8. Suicide Specter Follows Troops Into Civilian Life. USA Today “The historic pace of troop suicides confounding the military through the war years is following servicemembers into civilian life, according to preliminary analyses of new veteran data.” The story cites “Janet Kemp, head of the VA’s suicide prevention program,” saying, “We’re very concerned,” adding, “I think that there’s an indication that (active-duty suicide trends) are not getting better and that I’m very worried about this new, younger group of veterans that are coming out and coming into our system.”
9. VA Adds 1,000 Mental Health Professionals To Staff. AP “The Veterans Affairs Department said Monday it has added more than 1,000 mental health professionals and 200 support staff over the past eight months to meet the needs of returning veterans, but still has more to do to meet the requirements of an executive order issued by President Barack Obama. The VA needs to add about 550 more doctors, nurses and counselors by June 30 to comply with the executive order.” And “VA Secretary Eric Shinseki said the VA would not be slowing down in its effort to increase staffing.” He said, “We still need to hire more mental health professionals to reach our goal, but each new hire means we can treat more veterans and provide greater access to our mental health services.” Military Times “Ten months after announcing plans to hire 1,600 additional mental health professionals and staff to address shortages that have resulted in long wait times for care, the Veterans Affairs Department is two-thirds of the way to meeting its goal, VA officials announced Monday.”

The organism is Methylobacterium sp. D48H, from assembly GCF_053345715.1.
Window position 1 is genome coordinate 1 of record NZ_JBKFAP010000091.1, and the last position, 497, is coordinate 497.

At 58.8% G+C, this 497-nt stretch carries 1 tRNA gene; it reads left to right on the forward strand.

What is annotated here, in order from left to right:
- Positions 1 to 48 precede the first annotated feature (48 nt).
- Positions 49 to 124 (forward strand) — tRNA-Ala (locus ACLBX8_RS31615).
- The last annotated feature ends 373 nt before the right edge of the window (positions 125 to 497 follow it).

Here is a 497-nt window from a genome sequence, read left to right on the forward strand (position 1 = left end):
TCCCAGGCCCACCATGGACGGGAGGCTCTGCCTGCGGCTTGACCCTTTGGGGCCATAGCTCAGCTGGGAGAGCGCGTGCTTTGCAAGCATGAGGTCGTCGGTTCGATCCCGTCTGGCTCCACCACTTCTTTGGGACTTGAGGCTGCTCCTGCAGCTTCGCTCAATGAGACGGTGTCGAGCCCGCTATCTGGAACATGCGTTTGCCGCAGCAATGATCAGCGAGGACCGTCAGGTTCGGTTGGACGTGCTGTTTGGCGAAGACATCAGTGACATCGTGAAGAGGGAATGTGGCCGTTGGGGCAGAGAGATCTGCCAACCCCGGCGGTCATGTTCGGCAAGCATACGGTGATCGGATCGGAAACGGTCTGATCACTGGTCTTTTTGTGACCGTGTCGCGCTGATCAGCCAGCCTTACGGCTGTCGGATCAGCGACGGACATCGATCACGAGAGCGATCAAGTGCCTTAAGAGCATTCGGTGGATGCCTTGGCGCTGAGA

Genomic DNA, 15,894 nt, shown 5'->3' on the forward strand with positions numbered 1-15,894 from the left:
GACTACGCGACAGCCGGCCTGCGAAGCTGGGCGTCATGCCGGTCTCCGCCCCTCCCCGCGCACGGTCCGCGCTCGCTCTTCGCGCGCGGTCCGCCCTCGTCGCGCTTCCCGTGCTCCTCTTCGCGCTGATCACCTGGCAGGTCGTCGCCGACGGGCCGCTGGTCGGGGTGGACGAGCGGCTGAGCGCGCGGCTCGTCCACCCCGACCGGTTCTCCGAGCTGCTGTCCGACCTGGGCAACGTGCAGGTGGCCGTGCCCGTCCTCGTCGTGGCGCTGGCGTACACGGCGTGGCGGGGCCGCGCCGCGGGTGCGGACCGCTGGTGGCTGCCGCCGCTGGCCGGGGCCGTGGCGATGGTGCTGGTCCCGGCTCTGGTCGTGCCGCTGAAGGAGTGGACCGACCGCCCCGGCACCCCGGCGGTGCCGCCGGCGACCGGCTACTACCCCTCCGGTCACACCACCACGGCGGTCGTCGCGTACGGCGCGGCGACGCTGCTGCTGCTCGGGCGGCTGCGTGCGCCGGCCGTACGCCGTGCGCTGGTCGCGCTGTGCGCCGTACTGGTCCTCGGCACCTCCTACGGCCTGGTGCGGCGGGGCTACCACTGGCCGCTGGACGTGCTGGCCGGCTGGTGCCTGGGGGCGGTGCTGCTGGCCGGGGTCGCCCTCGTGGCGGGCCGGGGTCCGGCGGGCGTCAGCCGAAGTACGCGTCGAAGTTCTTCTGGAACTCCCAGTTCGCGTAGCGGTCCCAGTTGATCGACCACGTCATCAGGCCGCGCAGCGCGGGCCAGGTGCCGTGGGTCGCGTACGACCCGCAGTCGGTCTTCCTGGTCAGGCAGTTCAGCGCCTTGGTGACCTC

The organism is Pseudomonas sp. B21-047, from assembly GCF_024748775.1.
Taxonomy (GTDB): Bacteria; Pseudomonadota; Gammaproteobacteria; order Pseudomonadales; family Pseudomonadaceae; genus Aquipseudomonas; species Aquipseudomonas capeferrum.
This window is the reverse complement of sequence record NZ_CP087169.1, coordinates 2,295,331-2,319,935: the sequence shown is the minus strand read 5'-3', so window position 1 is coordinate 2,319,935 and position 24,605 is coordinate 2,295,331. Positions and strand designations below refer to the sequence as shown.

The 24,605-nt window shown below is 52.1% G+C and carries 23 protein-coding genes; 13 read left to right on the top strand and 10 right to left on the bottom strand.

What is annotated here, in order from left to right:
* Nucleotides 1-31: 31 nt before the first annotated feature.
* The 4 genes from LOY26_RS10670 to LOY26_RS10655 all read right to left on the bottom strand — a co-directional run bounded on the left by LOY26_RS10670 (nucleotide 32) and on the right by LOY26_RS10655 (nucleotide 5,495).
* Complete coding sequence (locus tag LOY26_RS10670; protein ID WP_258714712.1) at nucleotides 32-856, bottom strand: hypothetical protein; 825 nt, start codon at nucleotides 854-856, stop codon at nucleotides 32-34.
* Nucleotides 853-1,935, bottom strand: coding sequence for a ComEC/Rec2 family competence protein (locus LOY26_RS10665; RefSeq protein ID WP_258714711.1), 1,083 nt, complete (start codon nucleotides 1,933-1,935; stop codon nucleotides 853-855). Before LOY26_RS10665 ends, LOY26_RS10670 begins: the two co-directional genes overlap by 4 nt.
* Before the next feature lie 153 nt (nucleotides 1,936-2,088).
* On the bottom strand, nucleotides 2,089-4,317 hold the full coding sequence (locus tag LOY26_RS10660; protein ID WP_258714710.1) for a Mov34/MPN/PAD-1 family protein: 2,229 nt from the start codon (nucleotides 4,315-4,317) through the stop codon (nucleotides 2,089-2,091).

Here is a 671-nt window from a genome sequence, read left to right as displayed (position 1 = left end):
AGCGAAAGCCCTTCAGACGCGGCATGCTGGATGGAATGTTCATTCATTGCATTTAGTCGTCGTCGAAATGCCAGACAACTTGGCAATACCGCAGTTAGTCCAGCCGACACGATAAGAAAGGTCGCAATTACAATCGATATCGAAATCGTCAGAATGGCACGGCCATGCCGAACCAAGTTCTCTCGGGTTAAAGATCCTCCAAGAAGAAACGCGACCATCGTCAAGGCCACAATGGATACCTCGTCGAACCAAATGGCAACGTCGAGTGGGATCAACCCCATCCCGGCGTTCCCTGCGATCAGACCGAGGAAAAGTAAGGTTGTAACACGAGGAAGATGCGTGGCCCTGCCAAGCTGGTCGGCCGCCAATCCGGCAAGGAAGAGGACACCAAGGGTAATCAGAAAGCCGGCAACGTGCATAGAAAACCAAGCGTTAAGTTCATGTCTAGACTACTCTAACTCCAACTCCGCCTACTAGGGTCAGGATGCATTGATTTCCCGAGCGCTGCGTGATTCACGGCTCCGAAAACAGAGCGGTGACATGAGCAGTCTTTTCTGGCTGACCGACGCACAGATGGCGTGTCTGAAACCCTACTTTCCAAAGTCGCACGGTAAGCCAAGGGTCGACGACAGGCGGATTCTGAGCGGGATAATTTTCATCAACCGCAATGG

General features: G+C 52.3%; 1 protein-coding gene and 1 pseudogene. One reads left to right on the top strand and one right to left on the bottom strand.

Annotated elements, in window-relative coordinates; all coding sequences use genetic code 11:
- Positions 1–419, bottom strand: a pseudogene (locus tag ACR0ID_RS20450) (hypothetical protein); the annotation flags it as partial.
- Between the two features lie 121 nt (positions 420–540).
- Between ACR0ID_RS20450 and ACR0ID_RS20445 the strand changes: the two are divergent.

10. Bill Would Give Minn Employers Tax Credit For Hiring Vets. Minneapolis Star Tribune “Minnesota businesses that hire unemployed veterans would get a tax credit under legislation unveiled Monday.” The measure “would give tax credits to employers who hire any veteran, but it particularly benefits companies hiring disabled and unemployed veterans. Under the bill, a company would receive a credit for up to 10 percent of the veteran’s taxed income, capped at $3,000 for a disabled veteran, $1,500 for hiring an unemployed veteran, and $500 for hiring any veteran.”